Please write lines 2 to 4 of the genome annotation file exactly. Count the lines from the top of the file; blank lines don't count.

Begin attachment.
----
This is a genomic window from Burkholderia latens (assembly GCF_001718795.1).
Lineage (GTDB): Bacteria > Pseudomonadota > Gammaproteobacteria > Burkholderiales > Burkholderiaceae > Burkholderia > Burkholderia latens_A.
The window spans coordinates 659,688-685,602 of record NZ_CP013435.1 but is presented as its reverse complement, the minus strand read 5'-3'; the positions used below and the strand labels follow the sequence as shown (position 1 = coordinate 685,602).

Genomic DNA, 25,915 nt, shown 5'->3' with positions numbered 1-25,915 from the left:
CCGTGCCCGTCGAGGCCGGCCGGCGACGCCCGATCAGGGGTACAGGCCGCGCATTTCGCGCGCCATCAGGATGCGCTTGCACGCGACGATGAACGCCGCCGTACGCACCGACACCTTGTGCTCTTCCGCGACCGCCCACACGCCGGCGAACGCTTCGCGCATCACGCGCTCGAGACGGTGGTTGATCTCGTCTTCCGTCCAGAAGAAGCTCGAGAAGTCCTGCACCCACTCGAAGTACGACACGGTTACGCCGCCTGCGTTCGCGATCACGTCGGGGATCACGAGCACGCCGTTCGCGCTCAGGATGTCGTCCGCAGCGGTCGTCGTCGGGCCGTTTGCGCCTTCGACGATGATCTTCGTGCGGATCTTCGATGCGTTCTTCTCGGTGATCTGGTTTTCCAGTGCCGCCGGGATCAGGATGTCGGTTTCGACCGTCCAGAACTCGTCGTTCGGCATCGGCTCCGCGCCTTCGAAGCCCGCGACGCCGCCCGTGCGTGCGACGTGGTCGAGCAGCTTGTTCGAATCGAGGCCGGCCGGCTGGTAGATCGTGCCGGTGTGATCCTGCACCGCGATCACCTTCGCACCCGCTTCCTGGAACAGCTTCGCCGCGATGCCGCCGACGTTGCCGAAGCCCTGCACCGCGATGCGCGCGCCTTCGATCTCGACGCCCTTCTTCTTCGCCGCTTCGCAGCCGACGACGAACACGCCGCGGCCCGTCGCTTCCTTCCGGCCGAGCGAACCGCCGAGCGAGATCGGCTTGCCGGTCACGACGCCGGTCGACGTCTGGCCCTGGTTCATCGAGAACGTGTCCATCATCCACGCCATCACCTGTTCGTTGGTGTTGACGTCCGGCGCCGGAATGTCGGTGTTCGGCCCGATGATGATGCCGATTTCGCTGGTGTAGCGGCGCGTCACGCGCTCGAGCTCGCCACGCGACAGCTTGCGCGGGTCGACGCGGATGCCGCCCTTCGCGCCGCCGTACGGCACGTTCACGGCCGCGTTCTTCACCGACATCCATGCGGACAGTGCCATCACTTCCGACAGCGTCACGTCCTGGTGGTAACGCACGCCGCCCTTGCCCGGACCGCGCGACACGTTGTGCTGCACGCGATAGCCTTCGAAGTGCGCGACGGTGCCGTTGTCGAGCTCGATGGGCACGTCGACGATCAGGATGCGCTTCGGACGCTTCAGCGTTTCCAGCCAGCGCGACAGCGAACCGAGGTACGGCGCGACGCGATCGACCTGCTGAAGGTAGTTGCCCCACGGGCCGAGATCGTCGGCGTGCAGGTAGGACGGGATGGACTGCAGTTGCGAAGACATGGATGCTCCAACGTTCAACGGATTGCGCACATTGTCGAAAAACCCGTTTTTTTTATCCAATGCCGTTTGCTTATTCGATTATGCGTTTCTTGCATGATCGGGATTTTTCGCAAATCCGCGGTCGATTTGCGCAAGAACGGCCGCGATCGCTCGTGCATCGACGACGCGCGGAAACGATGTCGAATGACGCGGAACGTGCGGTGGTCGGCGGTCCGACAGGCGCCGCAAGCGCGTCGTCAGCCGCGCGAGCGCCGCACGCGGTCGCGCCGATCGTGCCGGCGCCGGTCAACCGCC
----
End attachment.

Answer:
Lineage (GTDB): Bacteria > Pseudomonadota > Gammaproteobacteria > Burkholderiales > Burkholderiaceae > Burkholderia > Burkholderia latens_A.
The window spans coordinates 659,688-685,602 of record NZ_CP013435.1 but is presented as its reverse complement, the minus strand read 5'-3'; the positions used below and the strand labels follow the sequence as shown (position 1 = coordinate 685,602).

Genomic DNA, 25,915 nt, shown 5'->3' with positions numbered 1-25,915 from the left: